MedRisk Says Compensation Trending Down Over Five-Year Period

rehabilitating injured workers

Company committed to rehab of injured workers sees decline in industry trends

MedRisk Inc., a provider of services to rehabilitating injured workers, has seen post-surgical physical therapy cases drop by 26 percent in the last five years, according to an industry trends report the company released Thursday.

For its annual report, MedRisk, a company based in King of Prussia, PA, examined recent changes, including relevant legislation, regulation and research, scouring its own data and other industry reports — including those released by the Boca Raton, Florida-based National Council on Compensation Insurance — to highlight trends in workers’ compensation, according to the report.

Focusing on the downward trend of physical therapy in comp, MedRisk found that from 2015 to 2018 there was a 11.19 percent reduction in number of physical therapy visits per case on average. In its report, MedRisk said the change is driven by a combination of factors including “quality management practices such as the application of evidence-based guidelines, expert providers,” coaching among physical therapists and “clinical recommendations.”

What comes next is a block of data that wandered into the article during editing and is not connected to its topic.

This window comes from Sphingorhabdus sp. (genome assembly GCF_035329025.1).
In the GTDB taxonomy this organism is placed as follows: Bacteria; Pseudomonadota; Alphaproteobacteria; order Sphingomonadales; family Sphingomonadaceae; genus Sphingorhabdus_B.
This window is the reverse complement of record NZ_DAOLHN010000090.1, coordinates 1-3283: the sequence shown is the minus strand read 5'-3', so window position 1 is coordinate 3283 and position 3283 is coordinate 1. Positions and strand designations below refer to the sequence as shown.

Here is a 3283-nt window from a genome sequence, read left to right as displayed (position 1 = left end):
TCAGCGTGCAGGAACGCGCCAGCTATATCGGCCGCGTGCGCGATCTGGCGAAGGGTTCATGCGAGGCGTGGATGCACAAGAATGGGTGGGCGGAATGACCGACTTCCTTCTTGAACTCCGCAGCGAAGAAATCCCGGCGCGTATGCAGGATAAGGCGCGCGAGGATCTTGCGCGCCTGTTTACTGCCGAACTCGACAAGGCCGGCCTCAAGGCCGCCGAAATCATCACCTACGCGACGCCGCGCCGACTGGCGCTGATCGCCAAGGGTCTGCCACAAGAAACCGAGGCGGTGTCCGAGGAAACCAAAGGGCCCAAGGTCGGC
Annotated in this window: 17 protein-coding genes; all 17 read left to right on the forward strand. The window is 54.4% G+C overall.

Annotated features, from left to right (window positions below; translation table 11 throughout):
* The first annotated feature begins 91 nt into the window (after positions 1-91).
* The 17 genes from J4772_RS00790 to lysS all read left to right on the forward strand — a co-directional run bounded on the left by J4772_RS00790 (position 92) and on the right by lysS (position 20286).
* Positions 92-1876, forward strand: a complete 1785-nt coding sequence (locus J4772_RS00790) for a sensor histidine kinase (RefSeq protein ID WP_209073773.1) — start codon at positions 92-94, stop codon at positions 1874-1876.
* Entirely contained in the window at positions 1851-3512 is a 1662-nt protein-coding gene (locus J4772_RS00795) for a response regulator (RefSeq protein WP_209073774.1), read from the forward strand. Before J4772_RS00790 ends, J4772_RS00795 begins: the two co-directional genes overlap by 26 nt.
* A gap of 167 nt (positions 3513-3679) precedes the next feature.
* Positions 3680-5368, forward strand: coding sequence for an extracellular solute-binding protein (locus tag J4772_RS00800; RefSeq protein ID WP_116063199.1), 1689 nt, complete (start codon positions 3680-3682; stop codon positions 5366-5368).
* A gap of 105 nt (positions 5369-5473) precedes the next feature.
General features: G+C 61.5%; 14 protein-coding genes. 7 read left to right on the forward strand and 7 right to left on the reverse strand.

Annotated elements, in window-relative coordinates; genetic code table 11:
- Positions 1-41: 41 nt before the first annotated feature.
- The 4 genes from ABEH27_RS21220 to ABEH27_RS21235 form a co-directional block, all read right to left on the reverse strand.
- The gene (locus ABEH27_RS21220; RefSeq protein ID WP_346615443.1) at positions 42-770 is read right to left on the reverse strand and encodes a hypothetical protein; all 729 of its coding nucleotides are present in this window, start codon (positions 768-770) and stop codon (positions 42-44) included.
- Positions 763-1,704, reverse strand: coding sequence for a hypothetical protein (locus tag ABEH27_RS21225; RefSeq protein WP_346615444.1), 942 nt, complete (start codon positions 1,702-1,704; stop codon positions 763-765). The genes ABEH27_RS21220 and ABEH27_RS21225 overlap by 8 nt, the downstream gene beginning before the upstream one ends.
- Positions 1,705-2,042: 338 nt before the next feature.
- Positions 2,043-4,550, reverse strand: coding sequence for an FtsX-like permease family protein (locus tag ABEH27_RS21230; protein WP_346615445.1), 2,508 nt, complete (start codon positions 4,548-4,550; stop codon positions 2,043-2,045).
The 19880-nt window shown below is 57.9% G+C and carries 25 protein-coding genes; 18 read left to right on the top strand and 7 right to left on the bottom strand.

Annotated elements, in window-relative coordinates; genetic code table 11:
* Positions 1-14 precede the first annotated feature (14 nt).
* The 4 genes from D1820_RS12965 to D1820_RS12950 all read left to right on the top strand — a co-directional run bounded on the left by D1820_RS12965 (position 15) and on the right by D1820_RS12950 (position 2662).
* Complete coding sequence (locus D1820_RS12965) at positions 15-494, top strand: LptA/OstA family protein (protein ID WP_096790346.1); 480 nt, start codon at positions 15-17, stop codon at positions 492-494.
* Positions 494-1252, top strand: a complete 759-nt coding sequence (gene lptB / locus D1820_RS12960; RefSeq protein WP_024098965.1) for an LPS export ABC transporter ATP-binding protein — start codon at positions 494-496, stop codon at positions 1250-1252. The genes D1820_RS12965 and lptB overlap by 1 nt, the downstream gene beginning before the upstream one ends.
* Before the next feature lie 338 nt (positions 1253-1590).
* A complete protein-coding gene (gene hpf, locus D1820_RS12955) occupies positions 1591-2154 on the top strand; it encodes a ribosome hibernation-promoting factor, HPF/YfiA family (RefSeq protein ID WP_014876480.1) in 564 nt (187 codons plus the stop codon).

The duration of physical therapy care was also down by almost 25 percent over that same time frame, according to the report.  

The report also highlights NCCI’s recent finding that the cost of physical therapy in workers compensation is nearly three times higher than in group health.

“While per-unit costs are slightly higher in comp, the vast majority of these costs come from utilization,” MedRisk Chief Clinical and Product Officer Mary O’Donoghue said in a statement.

In its own report, NCCI found that workers compensation patients receive 50 percent more visits with 20 percent more modalities per visit than group health counterparts.

Injured workers who take time off work to recover, and whose treatment includes more than 15 sessions of physical therapy, are out of the workforce longer and are six times more likely to cost more, according to a study published this month. 

SOURCE: Business Insider

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